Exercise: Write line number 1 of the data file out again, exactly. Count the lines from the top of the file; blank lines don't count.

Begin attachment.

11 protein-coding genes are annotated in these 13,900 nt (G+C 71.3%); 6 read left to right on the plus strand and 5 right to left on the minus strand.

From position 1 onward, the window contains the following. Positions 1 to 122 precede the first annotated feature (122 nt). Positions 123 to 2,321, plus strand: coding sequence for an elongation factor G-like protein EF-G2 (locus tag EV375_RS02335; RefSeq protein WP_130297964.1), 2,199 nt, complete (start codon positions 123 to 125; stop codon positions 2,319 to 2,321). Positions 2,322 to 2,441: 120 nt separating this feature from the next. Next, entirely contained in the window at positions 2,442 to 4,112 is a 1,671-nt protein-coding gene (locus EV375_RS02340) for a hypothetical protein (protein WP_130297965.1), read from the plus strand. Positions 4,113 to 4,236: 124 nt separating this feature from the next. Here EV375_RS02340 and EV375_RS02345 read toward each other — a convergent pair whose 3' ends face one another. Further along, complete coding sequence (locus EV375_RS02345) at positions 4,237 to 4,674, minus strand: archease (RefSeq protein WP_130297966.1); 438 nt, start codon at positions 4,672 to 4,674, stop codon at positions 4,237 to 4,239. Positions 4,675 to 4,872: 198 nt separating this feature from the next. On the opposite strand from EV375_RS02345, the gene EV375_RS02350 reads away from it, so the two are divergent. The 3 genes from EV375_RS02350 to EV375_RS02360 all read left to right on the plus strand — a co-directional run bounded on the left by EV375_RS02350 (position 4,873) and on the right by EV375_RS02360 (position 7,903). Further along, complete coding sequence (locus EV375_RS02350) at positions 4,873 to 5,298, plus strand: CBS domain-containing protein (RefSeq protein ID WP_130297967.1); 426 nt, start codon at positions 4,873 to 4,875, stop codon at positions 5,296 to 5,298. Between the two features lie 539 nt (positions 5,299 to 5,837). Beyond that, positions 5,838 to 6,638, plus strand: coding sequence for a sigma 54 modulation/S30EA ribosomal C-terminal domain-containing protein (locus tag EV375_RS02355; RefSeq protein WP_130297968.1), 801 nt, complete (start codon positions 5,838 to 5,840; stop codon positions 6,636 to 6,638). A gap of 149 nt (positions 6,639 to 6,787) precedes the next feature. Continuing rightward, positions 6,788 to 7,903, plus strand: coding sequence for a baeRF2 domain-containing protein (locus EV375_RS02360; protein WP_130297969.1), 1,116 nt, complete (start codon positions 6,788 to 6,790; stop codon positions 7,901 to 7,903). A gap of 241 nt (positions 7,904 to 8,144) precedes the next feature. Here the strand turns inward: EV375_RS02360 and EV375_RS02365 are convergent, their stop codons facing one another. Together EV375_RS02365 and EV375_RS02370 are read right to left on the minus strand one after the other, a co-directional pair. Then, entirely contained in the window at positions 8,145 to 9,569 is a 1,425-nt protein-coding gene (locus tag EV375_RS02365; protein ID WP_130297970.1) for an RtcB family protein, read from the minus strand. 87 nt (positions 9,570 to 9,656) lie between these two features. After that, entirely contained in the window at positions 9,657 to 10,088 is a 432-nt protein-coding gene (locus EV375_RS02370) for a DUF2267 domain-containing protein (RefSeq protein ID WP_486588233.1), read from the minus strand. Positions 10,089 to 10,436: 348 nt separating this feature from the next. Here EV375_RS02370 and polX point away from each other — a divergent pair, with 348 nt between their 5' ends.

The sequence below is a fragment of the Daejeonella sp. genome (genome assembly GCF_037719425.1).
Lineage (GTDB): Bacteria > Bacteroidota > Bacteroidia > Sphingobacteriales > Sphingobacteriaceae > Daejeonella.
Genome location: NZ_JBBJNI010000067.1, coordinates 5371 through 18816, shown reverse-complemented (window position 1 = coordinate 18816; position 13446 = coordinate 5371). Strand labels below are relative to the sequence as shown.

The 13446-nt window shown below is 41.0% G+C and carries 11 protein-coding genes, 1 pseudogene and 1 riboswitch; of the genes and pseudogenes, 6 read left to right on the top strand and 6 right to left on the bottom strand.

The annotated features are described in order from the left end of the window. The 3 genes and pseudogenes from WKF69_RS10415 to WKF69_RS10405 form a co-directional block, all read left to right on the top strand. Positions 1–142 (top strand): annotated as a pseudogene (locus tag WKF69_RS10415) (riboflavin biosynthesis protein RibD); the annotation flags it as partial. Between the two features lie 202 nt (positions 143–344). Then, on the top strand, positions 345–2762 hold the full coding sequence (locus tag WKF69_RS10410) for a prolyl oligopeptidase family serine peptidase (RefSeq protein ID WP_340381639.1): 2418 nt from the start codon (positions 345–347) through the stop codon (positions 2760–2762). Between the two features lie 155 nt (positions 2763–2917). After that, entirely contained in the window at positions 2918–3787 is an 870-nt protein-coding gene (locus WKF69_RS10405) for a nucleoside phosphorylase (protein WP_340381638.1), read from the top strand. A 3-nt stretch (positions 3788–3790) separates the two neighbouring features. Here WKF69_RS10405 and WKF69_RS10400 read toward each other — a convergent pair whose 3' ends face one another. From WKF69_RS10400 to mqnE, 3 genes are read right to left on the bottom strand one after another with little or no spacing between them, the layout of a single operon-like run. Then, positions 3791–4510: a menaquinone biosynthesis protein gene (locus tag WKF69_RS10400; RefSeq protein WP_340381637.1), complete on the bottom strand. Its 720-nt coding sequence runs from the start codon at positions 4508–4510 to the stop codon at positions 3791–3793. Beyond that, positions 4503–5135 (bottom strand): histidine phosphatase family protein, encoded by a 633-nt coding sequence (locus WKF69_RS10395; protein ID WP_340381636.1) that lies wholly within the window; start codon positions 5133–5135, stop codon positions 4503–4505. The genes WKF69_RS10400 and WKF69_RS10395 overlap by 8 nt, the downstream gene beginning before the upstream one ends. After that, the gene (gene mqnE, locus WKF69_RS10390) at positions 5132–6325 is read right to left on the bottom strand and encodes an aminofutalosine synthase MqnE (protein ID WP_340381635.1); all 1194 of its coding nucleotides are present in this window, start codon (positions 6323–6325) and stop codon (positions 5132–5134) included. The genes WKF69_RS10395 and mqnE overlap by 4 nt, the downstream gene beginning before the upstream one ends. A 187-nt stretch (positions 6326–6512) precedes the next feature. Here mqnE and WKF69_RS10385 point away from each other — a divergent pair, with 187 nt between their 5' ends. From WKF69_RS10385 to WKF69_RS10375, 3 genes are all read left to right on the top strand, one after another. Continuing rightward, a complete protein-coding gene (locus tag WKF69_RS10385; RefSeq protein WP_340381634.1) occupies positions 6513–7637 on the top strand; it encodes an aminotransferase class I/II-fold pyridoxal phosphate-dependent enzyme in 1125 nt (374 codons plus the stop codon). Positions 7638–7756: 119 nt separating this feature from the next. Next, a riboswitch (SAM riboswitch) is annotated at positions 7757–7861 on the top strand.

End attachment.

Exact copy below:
11 protein-coding genes are annotated in these 13,900 nt (G+C 71.3%); 6 read left to right on the plus strand and 5 right to left on the minus strand.